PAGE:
Advice for Residential Landlords

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   Landlord/tenant law is not flashy, but it is practical as many of us have rented at one time or another. Similarly, whether an experienced landlord or just buying your first rental property, every landlord can use a refresher on the law. This article provides some everyday advice for landlords in order to avoid disputes with tenants and discourage future litigation from a disgruntled tenant.

   Whenever I meet with a landlord (or tenant for that matter) I advise him or her to remember two items from our conversation, if nothing else. First, no self-help eviction is allowed. Albeit obvious, landlords need to be clear that they cannot engage in self-help eviction under any circumstances. Landlord cannot physically remove the tenant, change the locks, or alter the living environment in order to make the tenant leave. This means even if a tenant isn’t paying rent, is holding over after the end of the lease, has a pet contrary to the lease, or has otherwise breached the lease agreement, landlord cannot physically or constructively remove the tenant on his or her own. 

   The only legal way to remove a tenant is through a court ordered eviction. Evictions are considered small claims matters in Wisconsin, so landlord should file a summons and complaint for eviction in small claims court in the county where the rental property is located. Depending on the type of tenancy, landlord must first provide proper notice to tenant that the tenancy has ended before filing the lawsuit. After filing, landlord then serves the defendant with the summons and complaint by a private process server or sheriff. If the court grants an eviction, it will order a Writ of Restitution. This is the piece of paper that landlord then takes to the county sheriff, which authorizes the sheriff to remove tenant. After ordering the writ, the court will typically also set a subsequent court hearing for landlord to make any damages claims after landlord has had an opportunity to inspect the property.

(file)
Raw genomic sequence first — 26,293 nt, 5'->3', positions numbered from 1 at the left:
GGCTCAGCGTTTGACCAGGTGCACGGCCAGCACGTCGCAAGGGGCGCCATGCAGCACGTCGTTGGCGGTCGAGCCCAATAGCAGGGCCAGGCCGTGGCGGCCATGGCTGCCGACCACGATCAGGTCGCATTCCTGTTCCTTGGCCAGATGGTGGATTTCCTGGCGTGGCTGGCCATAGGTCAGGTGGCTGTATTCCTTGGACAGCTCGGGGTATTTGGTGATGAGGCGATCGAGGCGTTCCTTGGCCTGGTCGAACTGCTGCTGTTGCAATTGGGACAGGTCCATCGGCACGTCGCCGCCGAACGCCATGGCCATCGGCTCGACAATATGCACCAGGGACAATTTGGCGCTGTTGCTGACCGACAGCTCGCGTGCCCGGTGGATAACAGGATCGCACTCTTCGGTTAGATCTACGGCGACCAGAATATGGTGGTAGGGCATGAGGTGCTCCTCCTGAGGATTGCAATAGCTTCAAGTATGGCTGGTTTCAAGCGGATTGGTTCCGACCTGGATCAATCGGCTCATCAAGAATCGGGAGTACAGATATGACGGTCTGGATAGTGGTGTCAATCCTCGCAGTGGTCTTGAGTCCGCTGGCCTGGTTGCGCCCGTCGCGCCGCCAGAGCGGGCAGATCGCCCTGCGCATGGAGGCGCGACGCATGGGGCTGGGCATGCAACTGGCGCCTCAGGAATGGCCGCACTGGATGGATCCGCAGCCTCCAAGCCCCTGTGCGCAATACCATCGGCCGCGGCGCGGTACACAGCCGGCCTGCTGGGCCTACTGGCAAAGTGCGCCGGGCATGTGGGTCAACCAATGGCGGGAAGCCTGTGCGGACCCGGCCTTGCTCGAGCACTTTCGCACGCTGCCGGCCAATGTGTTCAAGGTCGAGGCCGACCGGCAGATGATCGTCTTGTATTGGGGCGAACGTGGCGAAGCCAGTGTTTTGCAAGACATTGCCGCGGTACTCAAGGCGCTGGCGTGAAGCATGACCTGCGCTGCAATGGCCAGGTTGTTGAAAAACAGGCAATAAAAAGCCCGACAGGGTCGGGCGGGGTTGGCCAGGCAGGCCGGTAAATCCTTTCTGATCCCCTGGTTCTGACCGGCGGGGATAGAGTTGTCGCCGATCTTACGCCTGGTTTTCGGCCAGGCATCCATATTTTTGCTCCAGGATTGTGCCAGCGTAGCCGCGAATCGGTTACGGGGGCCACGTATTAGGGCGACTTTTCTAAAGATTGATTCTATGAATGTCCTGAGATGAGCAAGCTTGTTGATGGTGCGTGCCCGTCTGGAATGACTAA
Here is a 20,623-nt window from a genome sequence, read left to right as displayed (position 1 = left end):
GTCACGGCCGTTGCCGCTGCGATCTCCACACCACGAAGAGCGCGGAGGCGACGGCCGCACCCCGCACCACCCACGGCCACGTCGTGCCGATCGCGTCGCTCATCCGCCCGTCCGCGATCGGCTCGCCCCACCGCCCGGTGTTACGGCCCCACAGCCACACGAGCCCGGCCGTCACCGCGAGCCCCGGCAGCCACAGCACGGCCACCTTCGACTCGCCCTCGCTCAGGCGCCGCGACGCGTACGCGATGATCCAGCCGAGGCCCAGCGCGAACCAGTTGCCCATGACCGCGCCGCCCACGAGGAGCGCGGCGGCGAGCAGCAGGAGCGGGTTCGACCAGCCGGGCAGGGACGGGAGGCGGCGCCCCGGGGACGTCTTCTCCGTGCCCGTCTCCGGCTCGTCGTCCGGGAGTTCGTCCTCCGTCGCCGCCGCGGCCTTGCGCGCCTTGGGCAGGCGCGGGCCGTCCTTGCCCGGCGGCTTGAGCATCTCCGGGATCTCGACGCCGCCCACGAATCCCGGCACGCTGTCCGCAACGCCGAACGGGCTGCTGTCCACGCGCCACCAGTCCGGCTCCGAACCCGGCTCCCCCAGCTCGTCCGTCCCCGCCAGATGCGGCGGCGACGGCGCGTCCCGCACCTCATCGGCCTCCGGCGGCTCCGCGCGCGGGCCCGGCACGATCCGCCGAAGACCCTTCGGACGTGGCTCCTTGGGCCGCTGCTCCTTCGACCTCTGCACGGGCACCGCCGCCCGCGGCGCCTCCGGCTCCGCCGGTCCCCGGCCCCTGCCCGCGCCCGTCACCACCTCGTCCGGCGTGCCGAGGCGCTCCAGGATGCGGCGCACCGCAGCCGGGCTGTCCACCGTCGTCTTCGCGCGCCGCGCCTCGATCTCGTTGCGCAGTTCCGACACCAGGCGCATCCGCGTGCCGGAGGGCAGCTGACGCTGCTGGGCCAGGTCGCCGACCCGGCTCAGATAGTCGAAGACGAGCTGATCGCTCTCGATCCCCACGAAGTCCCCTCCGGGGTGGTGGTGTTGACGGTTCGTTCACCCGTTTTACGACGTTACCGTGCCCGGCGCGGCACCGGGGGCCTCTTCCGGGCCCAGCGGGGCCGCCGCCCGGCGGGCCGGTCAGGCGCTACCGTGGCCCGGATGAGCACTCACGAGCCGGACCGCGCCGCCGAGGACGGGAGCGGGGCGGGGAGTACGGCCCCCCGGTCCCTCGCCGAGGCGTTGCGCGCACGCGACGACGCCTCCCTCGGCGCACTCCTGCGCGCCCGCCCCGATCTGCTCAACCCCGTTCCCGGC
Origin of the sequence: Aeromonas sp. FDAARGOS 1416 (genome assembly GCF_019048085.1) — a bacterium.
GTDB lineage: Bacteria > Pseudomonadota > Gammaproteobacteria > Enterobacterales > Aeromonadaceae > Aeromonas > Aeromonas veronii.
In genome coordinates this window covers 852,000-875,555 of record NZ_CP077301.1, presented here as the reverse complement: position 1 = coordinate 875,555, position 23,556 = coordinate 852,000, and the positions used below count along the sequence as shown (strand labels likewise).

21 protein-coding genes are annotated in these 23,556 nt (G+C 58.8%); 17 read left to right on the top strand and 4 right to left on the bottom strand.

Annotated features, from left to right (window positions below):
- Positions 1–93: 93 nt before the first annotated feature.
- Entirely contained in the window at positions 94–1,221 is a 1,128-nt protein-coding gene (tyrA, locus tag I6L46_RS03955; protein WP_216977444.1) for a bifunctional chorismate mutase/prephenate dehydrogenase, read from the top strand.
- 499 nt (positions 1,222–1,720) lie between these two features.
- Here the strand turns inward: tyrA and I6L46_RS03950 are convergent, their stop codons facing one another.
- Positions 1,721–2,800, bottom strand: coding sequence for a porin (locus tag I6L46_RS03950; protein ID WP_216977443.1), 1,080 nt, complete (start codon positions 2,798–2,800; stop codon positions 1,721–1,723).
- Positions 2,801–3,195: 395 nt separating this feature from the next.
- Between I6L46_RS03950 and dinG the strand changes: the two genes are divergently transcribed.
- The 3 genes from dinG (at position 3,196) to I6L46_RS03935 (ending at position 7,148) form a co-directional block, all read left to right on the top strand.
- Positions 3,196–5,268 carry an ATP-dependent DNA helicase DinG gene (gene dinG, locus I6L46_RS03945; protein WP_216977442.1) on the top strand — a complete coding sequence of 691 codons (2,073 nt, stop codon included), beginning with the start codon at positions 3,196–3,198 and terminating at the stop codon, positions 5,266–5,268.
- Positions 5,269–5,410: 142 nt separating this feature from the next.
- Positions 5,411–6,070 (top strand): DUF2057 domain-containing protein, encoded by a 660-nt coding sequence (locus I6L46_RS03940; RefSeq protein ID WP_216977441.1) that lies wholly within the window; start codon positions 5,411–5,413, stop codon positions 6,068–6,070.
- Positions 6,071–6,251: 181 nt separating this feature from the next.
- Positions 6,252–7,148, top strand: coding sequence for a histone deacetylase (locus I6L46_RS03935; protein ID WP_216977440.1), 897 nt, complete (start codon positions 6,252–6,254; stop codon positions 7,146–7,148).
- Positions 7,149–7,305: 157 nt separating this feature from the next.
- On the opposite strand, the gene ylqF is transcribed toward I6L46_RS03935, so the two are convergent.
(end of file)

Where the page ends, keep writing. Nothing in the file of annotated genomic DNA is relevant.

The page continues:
Second, remember the number 21. A landlord is required to return a tenant’s security deposit along with a written itemization of deductions that landlord makes from the security deposit, if any, within 21 days after the tenant vacates. If landlord fails to return the security deposit in 21 days, then landlord is liable to tenant for double damages under Wisconsin law. So, for example, if you required tenant to pay a $1,000 security deposit at the start of the lease and tenant left on the last day of the lease and you didn’t return it to tenant until day 22 after tenant vacated, you are liable to tenant for $2,000. When the 21-day window begins to run varies depending on the circumstances in which tenant vacated, so contact an attorney if you are unsure. 

   Further, remember that landlord can only deduct for damages beyond normal wear and tear. If you, as landlord, were planning on replacing the carpet after tenant moved out anyway, you cannot stick the bill on tenant and deduct the carpet and installation cost from the security deposit. If you do, it’s your burden as landlord to show that tenant damaged the carpet beyond normal wear and tear. With this in mind, keep receipts and invoices to verify any repairs completed that you are going to deduct from the security deposit. When considering making security deposit deductions for tenant damage, think hole in the drywall, wine stain in the carpet, or the like actually caused by tenant.

   Finally, use common sense to cover yourself from a prospective tenant lawsuit. Have the tenant complete a check-in sheet the week that tenant moves in, which is actually required (Wis. Stat. § 704.08) but commonly not done by landlords. Take before and after pictures of the premises. If damages are an issue, pictures are easy evidence for a judge or commissioner to review and obviate a he-said/she-said situation. And last, schedule a walkthrough at the end of the lease to review and address the condition of the premises on the spot. Doing so will minimize miscommunication or surprise between the parties.

   The rules for landlords and tenants are found in Wisconsin Statute §704 and the state’s administrative code Wisconsin ATCP § 134. Both are available for review online. If you need help understanding these laws or have a landlord/tenant problem you can’t solve on your own, contact MHB&S. 

Edward M. Bremberger
Associate Attorney
McLario, Helm, Bertling & Spiegel, S.C.
N88 W16783 Main St.
Menomonee Falls, WI 53051-2890
Tel:  (262) 251-4210

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